Rating: 7/10

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Mystery Jets (Live) Dublin Academy April 17

Happy days! Amidst all the discussion surrounding the Electric Picnic line for 2010 which I will deal with at later date, I have just discovered Eel Pie’s finest, Mystery Jets are playing the Academy on Friday April 17. They have always stood out in what has been in recent times a largely bland indie ‘scene’ due to talent, eccentricity and peculiarity making them one of the best bands around. While their debut was ambitious it was a little lack lustre but the  follow-up Twenty One on the other hand was absolutely fantastic. I saw these guys way back in 2004 (for £4) supporting Bloc Party in a club in North Wales and they stole the show that night, but alas since then they have proved for one reason or another to be very elusive until now.

Tickets are on sale now and are €18.50

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Belfast Ahoy!

I’m Belfast bound today and it got me thinking about the rich cultural and musical heritage of the city. I’m not going to bore you with a long-winded article about cultural history or differences that exist in the city as I’m pretty sure we’re all aware of this and it sounds more like a module to be tackled on an undergraduate degree course. Both past and present there has been a steady stream of great bands and musicians to emerge from the city but for me  it will always be what it brought to the world of punk that makes it special.

In the late 70’s at the height of ‘The Troubles’ very few musicians would dare journey to Belfast or elsewhere in the North of Ireland with the exception of Rory Gallagher that is. This must have fed the musical despair and anger which led to one Belfast band in particular, Stiff Little Fingers setting the world alight with their debut album Inflammable Material. One of the key elements of their music is like all the great punk bands they looked at the socio-political environment they lived in and challenged it, in their case it was writing non-sectarian songs about the Troubles not just causes far away like the classic ‘Alternative Ulster’ and bloody curdling ‘Suspect Device’ to the brilliant much-needed and humourous ‘Barbed Wire Love’. The album became the first to be distributed by Rough Trade records and was the first independent album to chart in the UK when it reached number 14 in 1979.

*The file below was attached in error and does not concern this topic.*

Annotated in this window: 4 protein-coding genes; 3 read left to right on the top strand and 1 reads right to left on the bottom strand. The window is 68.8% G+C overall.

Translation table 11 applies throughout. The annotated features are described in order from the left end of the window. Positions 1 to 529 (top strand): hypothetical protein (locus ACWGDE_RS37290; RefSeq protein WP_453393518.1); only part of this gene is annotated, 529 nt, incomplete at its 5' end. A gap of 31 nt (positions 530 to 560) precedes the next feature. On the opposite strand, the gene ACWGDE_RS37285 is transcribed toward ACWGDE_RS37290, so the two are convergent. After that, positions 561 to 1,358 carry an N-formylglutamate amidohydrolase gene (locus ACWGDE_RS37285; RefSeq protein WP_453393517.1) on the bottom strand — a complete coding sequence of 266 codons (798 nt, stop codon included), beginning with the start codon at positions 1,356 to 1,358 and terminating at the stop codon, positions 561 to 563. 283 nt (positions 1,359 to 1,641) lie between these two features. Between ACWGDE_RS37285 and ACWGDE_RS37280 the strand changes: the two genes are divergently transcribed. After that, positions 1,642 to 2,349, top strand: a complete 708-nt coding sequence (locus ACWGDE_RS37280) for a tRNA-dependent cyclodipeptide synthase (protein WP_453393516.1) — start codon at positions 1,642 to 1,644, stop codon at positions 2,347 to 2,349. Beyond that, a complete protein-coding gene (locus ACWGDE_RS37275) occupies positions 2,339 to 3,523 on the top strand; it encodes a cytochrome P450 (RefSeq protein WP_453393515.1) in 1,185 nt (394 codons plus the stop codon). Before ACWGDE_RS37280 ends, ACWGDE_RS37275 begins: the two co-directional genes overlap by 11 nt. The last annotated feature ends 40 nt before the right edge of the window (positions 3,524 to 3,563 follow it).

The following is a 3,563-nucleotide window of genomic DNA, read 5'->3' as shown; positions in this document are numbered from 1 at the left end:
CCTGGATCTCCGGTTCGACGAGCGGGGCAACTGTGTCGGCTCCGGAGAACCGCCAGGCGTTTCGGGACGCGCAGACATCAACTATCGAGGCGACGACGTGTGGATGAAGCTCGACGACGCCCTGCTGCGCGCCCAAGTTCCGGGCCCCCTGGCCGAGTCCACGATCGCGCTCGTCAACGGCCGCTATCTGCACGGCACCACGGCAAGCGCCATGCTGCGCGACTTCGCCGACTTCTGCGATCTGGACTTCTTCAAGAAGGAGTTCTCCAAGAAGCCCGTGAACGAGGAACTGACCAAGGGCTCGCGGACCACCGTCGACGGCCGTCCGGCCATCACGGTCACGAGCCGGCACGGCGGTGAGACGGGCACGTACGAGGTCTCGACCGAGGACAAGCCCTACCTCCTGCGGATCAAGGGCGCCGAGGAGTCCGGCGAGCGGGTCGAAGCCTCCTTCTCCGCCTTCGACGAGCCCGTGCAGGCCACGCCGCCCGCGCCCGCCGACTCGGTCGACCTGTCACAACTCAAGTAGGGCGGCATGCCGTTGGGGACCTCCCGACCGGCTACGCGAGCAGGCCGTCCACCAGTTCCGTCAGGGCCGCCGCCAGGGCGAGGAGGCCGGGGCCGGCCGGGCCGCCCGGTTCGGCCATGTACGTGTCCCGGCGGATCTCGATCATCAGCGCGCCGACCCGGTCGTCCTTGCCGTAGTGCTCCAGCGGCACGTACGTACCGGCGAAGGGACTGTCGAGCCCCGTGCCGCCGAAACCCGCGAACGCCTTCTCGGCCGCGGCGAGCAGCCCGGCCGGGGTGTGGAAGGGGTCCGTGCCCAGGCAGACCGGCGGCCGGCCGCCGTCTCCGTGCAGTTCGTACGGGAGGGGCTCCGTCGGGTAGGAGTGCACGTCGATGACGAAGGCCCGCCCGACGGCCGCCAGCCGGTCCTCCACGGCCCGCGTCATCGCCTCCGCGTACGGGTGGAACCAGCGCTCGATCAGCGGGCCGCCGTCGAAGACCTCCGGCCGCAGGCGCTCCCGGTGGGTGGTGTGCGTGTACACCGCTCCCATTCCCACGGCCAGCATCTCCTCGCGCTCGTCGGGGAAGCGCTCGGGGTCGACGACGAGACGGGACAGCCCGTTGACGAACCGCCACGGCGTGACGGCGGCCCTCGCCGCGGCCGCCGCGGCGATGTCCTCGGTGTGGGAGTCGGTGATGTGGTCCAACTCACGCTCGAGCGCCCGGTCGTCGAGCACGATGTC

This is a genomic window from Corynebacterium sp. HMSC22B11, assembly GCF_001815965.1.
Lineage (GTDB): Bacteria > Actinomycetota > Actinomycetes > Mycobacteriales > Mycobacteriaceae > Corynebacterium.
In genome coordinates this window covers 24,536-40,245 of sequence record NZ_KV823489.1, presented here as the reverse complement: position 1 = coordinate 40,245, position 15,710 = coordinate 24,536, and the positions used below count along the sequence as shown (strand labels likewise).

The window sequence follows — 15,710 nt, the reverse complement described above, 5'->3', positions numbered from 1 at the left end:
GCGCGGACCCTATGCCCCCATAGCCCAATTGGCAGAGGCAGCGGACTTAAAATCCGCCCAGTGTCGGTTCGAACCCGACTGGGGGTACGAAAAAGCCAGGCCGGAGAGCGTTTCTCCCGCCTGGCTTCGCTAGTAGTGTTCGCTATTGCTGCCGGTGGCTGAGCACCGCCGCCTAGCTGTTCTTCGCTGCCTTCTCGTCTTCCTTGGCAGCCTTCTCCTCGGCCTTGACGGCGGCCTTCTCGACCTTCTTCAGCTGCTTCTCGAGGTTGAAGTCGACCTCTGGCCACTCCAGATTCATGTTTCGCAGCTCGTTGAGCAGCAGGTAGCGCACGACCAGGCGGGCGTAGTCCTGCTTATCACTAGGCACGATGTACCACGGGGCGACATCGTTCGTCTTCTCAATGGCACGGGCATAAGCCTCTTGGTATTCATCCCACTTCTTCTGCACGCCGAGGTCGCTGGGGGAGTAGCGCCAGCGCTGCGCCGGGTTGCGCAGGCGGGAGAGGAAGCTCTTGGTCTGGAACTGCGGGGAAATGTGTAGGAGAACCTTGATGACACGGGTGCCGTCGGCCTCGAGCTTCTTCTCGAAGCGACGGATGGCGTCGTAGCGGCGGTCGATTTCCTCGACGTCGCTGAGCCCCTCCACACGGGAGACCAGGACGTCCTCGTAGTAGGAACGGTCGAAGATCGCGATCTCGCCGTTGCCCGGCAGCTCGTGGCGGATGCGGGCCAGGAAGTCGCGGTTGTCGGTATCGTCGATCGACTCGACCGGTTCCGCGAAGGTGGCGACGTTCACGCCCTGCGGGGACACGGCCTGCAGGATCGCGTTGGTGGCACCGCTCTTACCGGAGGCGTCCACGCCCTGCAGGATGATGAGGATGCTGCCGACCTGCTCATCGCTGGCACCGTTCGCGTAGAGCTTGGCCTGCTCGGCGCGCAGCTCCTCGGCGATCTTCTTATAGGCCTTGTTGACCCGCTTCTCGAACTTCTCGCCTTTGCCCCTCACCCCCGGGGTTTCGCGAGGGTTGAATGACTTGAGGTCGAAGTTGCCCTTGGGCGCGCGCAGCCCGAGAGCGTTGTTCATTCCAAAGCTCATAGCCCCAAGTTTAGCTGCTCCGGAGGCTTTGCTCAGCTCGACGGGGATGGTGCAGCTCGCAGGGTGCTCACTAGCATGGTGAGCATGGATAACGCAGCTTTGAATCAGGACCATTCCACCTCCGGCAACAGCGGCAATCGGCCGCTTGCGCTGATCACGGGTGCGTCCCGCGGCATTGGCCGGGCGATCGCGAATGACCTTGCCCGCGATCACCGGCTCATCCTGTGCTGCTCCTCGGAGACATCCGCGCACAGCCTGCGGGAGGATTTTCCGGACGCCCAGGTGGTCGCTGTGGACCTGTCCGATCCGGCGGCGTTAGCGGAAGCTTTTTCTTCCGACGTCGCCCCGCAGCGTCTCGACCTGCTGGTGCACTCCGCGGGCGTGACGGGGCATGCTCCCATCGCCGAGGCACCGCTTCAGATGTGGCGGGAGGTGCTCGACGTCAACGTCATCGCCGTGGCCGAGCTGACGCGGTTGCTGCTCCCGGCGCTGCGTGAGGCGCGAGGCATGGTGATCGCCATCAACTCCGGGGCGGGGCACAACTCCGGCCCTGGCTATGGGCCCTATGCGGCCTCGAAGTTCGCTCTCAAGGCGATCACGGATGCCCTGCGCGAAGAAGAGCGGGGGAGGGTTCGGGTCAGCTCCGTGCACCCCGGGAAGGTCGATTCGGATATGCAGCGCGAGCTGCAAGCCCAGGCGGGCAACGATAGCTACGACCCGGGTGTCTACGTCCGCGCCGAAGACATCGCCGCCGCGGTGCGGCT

Inflammable Material is still worthy of attention years later and their brash and angry punk is still as rousing today as it was then (I can imagine) especially if your lucky enough to get their material on vinyl. Lest we forget that Belfast is the city of Good Vibrations record label and store founded by Terri Hooley in the early 1970’s which is responsible for bringing Derry’s The Undertones to the world too.

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The photo is thanks to Zoe52